The International Organization for Standardization – ISO/IEC JTC1 SC37 – is currently developing a standard titled “Biometric identification systems involving passive capture subjects.” The endeavour is intended to support the implementation of the proposed European Union (EU) AI Act. The standard will provide guidance and requirements for providers of biometric systems labelled as “high risks: in the draft EU AI Act and will include some of the recommendations from the framework on the responsible use of facial recognition technology for law enforcement investigations developed by the World Economic Forum, INTERPOL, UNICRI and the Netherlands Police.
“We have co-designed this framework to serve as a unique reference to law enforcement in our 195 member countries on the responsible and transparent use of facial recognition”, said Cyril Gout, Director of Operational Support and Analysis, INTERPOL. “We will support its implementation through our global police network to increase awareness of this important biometric technology. More than 2,000 terrorists, criminals, fugitives, persons of interest or missing persons have been identified since the launch of INTERPOL’s facial recognition system in 2016.”
A total of six law enforcement agencies from five countries participated in the piloting the framework: the Brazilian Federal Police, the Central Directorate of the Judicial Police in France, the National Gendarmerie in France, the Netherlands Police, the New Zealand Police, and the Swedish Police Authority. These agencies deliberated upon the policy framework for four months before completing the self-assessment questionnaire and providing their feedback of its utility and completeness.
“We are particularly proud of the policy framework for the use of facial recognition technology and are confident it will help law enforcement agencies to ensure their use of this technology respects fundamental and human rights. As it now goes out into the world, we and our partners in the Forum, INTERPOL and the Netherlands Police stand ready to support law enforcement agencies to implement its principles. This can also be a valuable resource for the general public and we encourage all those interested in, or concerned by, this technology to reflect on it.” said Irakli Beridze, Head, UNICRI Centre for Artificial Intelligence and Robotics.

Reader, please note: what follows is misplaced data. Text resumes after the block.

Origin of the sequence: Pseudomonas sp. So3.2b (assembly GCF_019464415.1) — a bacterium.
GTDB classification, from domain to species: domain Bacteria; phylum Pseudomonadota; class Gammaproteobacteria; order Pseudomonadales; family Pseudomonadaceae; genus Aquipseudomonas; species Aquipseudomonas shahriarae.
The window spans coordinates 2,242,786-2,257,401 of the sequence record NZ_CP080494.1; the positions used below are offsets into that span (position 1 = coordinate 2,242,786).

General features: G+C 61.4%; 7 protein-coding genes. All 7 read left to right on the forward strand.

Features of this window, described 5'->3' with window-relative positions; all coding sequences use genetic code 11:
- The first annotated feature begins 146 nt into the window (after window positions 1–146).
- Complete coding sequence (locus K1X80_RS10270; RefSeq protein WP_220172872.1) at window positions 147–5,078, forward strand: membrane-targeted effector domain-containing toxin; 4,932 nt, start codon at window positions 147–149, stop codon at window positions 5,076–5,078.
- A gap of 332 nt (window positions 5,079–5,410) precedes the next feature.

As the framework now enters the next phase of its lifecycle, the project team encourages those engaged in the global policy debate about the governance of facial recognition technology to join in these efforts and to promote the adoption and deployment of governance frameworks such as this.
At a glance, you might mistake the three-stall, white and green EV Plugin station in downtown Kigali for a collection of petrol pumps. This, however, is a charging station for electric vehicles (EVs), one of nearly 200 in the Rwandan capital.
Capable of charging both cars and motorcycles, the station in many ways symbolizes Rwanda’s hopes of becoming an electric vehicle powerhouse.
The country of 13 million has in recent years introduced tax breaks for EV buyers, cultivated local electric vehicle makers and unveiled ambitious plans to electrify public buses. The changes are part of the country’s efforts to curb rising air pollution and cut down on the greenhouse gas emissions that are driving climate change. 
“E-mobility is one of the transport decarbonization initiatives the government has undertaken,” says François Zirikana, an e-mobility specialist with the City of Kigali. “Other initiatives include Kigali bike share scheme as well as car-free zones and car-free days.”
Close to 900 locally made electric vehicles now ply Rwanda’s roads, including motorbikes from startup Ampersand. Major global manufacturers have also targeted the country, which was home to the first electric Volkswagen in Africa. As well, electric trucks  have been used to deliver essentials in rural areas.